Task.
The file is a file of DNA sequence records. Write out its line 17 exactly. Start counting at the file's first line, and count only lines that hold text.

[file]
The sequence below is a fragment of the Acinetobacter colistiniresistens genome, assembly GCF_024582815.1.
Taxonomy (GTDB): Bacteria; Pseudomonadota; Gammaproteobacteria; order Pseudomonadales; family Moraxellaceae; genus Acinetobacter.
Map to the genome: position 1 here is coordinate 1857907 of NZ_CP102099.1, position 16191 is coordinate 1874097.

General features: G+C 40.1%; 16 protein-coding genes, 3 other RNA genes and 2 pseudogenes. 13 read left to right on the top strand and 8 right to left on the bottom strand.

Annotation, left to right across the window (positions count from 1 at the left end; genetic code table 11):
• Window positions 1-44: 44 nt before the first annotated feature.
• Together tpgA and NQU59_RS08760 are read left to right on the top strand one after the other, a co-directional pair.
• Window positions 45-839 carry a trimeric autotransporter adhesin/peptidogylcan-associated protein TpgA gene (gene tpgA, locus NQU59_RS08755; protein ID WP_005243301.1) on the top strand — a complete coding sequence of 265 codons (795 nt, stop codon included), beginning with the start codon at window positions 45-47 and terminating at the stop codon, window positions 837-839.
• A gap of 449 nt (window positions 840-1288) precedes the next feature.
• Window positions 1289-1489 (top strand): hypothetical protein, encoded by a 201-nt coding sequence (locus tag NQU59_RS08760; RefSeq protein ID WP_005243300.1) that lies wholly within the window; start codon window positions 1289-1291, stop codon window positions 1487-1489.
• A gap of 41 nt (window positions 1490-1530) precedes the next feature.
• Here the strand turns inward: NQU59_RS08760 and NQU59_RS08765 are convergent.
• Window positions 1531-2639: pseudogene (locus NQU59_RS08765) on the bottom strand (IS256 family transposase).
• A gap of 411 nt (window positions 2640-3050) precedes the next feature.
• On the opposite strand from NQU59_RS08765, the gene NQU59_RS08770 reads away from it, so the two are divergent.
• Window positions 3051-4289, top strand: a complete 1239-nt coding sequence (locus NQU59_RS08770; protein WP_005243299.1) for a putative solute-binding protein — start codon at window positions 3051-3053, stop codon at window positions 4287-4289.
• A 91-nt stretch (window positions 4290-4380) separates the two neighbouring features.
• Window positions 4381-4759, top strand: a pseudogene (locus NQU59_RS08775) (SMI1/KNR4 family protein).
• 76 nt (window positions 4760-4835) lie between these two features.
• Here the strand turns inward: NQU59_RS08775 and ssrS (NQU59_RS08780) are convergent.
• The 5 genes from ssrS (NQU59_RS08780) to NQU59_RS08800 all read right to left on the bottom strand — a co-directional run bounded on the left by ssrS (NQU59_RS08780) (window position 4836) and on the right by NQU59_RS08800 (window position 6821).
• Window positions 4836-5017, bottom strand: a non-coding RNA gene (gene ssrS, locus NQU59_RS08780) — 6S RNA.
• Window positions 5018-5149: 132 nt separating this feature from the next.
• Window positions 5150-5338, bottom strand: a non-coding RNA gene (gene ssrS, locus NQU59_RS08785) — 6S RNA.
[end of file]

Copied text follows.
• A 91-nt stretch (window positions 4290-4380) separates the two neighbouring features.